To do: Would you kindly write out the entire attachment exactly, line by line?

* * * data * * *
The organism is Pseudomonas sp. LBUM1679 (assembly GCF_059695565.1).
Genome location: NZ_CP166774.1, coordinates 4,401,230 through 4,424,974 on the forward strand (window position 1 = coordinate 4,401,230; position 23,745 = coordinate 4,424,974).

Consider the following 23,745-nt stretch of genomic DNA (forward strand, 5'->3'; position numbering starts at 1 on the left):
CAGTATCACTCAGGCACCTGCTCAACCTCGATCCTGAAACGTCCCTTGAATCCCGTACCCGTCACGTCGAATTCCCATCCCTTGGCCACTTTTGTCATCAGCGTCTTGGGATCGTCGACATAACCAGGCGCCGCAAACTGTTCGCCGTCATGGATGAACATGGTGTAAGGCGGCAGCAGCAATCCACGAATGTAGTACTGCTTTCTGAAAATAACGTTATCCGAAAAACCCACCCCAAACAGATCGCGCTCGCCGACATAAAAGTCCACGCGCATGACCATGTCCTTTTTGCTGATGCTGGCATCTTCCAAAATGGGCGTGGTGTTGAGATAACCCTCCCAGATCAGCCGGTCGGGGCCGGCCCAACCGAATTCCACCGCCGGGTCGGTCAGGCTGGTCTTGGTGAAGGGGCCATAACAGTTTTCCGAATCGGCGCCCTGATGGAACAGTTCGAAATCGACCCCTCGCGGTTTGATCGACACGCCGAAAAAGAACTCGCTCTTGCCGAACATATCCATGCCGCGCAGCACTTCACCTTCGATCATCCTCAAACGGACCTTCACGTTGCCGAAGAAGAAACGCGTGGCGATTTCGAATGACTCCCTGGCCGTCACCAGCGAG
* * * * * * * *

The organism is Pseudomonas sp. LBUM1679 (assembly GCF_059695565.1).
Genome location: NZ_CP166774.1, coordinates 4,401,230 through 4,424,974 on the forward strand (window position 1 = coordinate 4,401,230; position 23,745 = coordinate 4,424,974).

Consider the following 23,745-nt stretch of genomic DNA (forward strand, 5'->3'; position numbering starts at 1 on the left):
CAGTATCACTCAGGCACCTGCTCAACCTCGATCCTGAAACGTCCCTTGAATCCCGTACCCGTCACGTCGAATTCCCATCCCTTGGCCACTTTTGTCATCAGCGTCTTGGGATCGTCGACATAACCAGGCGCCGCAAACTGTTCGCCGTCATGGATGAACATGGTGTAAGGCGGCAGCAGCAATCCACGAATGTAGTACTGCTTTCTGAAAATAACGTTATCCGAAAAACCCACCCCAAACAGATCGCGCTCGCCGACATAAAAGTCCACGCGCATGACCATGTCCTTTTTGCTGATGCTGGCATCTTCCAAAATGGGCGTGGTGTTGAGATAACCCTCCCAGATCAGCCGGTCGGGGCCGGCCCAACCGAATTCCACCGCCGGGTCGGTCAGGCTGGTCTTGGTGAAGGGGCCATAACAGTTTTCCGAATCGGCGCCCTGATGGAACAGTTCGAAATCGACCCCTCGCGGTTTGATCGACACGCCGAAAAAGAACTCGCTCTTGCCGAACATATCCATGCCGCGCAGCACTTCACCTTCGATCATCCTCAAACGGACCTTCACGTTGCCGAAGAAGAAACGCGTGGCGATTTCGAATGACTCCCTGGCCGTCACCAGCGAG